Greg Koch Photography

What makes a successful corporate portrait session?

I ask myself that question every time I get a new job, even though I’ve done this many times.  Of course, it’s different for every company, and depends on the setting, the mood of the subjects, the technique, equipment, etc.  But there are a few factors that universally help turn an “okay” session into a good session, or a good one into a great one.  It certainly isn’t about all the equipment.

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Visual Identity

I can’t say enough about this.  And it makes a world of difference.  When I’m hired for a corporate job, one of my first questions is, “How do you see yourselves?”  A version of that might be, “How does your company choose to present itself to its customers?”  The operative word here is “choose” because many companies, I’ve found, understand the importance of visual identity, but they don’t necessarily have a clear sense of what theirs is.  Or, they might know what they want, but they don’t like what they currently have.  That’s where I come in.  And with me I bring adjectives: powerful, energetic, helpful, professional, cost-effective, best-in-class.  When I start throwing around these terms, I keep an eye on the client’s face.  If s/he smiles or nods when I mention one, I know we’ve hit pay dirt.

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What does this tell me?  Several things.  The first is this: If a company wants to be seen as powerful, I will light and compose the shots accordingly.  For example, we might use back lighting or rim lighting, and we might shoot from a lower angle with a slightly foreshortened effect.  This gives a sense of presence to the images.

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It also tells me how the company thinks.  If adjectives such as “blood-curdling” or “hysterical” come out during our discussion (for the record, they never have), I can get a sense of how easy it might be to work with them.  Clients who can take their work seriously while maintaining a sense of humor are very easy to work with.  To engender camaraderie, my on-set banter tends to steer toward the convivial; if I can put the subject at ease, so much the better for all of us.

 

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The goal of all photographers is to remain low-key and friendly when shooting.  I don’t try to push an agenda, and if I feel that the client is trying to do so, I know that’s often a sign of discomfort.  Perhaps a break is needed, or a compliment, or a silly joke.

Of course, dialogue should never feel contrived, even when it is.  And that’s the rub: Sometimes, you have to fake it.  I won’t say when I’ve done it, but everybody has at some point.  “You look great, don’t worry about it.”  The objective isn’t to convey false information to the subject as much as it is to put the subject at ease.  A bit of flattery never hurts, as long as it isn’t over the top or, worse, creepy.  The point is that when I’m shooting someone, I’m far from the most important person in the room.  It’s all about the subject.  Be honest, be nice, be happy, be thankful.  In short, be a people person.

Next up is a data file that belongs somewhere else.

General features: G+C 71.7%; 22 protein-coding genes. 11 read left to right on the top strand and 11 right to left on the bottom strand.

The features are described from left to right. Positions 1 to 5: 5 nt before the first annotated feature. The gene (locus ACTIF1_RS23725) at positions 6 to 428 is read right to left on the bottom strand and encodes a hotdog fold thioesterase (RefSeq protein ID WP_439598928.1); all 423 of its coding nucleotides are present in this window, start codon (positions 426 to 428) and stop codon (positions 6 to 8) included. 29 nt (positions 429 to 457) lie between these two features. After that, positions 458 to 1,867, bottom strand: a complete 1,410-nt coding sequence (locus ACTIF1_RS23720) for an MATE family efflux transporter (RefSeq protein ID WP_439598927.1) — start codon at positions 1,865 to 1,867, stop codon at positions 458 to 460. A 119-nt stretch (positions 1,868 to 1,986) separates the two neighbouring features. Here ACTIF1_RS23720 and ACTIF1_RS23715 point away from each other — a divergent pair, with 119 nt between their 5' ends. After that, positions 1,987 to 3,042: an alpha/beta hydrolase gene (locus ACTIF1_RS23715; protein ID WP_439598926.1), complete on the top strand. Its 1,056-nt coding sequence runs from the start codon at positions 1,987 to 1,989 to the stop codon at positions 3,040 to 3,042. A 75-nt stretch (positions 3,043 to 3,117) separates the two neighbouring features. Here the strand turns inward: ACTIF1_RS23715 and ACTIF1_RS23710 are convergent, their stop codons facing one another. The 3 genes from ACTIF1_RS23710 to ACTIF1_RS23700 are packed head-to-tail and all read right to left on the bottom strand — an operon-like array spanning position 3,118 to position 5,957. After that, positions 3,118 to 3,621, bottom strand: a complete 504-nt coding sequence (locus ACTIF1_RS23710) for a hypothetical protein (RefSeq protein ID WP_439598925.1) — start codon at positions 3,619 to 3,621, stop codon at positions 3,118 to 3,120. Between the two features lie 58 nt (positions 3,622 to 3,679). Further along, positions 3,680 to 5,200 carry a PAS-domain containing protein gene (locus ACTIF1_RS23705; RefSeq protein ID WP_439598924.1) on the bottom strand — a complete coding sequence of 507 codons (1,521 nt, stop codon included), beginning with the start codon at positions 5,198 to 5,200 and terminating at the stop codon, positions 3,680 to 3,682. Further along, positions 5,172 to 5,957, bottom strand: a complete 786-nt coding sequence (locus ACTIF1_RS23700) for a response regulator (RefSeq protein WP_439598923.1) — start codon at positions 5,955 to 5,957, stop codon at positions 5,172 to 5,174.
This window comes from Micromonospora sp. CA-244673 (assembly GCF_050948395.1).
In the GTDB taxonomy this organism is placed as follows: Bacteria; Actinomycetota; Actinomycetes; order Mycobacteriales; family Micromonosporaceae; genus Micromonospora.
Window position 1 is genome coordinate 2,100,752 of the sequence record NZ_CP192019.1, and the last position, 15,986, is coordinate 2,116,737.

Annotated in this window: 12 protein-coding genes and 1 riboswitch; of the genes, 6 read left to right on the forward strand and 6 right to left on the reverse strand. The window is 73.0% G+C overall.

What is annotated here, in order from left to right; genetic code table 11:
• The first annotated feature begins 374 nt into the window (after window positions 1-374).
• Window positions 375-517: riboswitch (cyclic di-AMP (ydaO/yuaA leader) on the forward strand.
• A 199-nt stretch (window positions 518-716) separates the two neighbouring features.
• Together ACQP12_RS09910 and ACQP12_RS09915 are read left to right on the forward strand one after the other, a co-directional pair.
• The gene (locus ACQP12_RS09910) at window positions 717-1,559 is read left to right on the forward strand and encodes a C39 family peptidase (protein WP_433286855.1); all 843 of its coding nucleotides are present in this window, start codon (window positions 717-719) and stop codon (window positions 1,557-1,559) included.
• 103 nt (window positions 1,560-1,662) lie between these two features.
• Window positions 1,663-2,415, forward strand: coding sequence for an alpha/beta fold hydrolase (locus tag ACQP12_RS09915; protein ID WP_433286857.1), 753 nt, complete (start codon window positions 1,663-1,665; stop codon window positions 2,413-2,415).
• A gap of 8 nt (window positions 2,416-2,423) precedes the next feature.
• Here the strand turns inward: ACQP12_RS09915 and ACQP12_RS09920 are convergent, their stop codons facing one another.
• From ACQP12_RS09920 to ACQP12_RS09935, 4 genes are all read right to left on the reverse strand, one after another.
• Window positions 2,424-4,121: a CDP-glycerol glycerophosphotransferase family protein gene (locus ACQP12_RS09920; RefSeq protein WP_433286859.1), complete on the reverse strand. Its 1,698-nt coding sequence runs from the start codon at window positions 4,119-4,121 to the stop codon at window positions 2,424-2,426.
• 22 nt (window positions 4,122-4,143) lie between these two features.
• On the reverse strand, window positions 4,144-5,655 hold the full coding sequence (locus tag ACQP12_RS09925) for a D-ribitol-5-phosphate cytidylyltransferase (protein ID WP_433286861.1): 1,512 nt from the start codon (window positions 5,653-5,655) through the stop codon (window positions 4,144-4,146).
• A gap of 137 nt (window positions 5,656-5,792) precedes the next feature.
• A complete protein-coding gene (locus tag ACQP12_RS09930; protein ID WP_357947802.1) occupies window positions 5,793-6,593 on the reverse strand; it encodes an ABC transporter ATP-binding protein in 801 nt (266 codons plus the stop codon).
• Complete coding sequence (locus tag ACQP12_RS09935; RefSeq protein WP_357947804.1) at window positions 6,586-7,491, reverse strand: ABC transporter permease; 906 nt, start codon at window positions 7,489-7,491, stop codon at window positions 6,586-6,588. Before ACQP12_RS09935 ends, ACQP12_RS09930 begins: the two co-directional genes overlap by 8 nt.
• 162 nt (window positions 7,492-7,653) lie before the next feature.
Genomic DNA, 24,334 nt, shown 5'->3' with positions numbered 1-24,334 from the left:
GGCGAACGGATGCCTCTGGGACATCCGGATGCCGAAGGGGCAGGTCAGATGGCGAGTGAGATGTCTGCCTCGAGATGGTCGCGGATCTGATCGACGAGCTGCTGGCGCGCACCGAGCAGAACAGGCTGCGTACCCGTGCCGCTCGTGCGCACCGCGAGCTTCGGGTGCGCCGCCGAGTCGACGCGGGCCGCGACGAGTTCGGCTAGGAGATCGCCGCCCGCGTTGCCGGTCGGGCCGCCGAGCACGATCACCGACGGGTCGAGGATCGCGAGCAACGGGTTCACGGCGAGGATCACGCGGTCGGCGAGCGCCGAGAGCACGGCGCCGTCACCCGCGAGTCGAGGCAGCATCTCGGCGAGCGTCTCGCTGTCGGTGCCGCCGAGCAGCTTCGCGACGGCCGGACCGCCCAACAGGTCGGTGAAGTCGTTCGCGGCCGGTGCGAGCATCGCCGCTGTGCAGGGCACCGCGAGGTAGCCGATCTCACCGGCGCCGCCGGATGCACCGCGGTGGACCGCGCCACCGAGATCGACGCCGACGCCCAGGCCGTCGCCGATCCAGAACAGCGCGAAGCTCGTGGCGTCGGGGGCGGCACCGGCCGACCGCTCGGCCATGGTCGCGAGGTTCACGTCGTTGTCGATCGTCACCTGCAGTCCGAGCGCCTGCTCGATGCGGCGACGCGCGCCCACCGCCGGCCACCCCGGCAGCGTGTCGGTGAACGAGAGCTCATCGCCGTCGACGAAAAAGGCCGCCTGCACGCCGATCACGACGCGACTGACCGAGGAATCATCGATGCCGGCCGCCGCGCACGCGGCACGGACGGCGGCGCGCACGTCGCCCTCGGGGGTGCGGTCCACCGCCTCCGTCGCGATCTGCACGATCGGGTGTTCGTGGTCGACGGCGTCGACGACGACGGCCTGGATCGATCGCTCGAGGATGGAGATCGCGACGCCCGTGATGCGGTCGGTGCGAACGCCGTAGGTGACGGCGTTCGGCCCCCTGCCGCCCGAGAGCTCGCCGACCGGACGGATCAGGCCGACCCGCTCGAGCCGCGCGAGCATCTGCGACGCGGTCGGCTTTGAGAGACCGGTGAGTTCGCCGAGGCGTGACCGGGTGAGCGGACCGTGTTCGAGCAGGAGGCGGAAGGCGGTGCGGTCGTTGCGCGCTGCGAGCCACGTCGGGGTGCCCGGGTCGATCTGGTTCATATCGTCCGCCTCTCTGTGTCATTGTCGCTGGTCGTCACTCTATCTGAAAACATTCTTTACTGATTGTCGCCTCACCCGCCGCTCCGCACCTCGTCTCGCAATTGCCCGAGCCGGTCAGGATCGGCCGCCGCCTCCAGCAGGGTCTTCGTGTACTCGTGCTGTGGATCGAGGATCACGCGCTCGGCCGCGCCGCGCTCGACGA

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Creative License

Photographers get hired both because of who we are as individuals and who we are as elements in a team.  Sometimes we get a chance to express ourselves but we need to learn to accept that this isn’t always possible.  If we’re lucky, we can find a happy merging of our creative interests and the client’s.  It doesn’t always work, but when it does it can turn an ordinary job into a fun job—and that means a lot.   When a client is open to ideas, I try to come up with at least half a dozen.  Many ideas are pitched in the pre-shoot meetings.  Some come about on set and are implemented in post-.  In the case of these images, the client’s existing branding suggested several creative approaches, and I offered a few.  If and when I’m attempting such things, I try to do it in a way that is not off-putting or at odds with the client’s vision.

In a way, a portrait session is like a date.  Should I go out with him/her or shouldn’t I?

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The trick is to establish rapport, don’t make off-color remarks unless you’re certain they’ll be accepted, ask questions rather than making statements (unless they’re compliments, in which case find a happy middle ground).  Oh, and never eat onions.

My job as a photographer is not to reinvent the wheel.  The glory goes to the client that hired me.  My goal is simply to help show to the world how great the company is.  If I’ve done that, then I’ve done my job.

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Silly Faces!

So, there I was, surrounded by a bevvy of five-year-olds.  They were as patient as they could be, given their age.  But I knew I had to step it up a notch if I was going to hold their attention for more than three seconds.  The answer came quite easily: silly faces!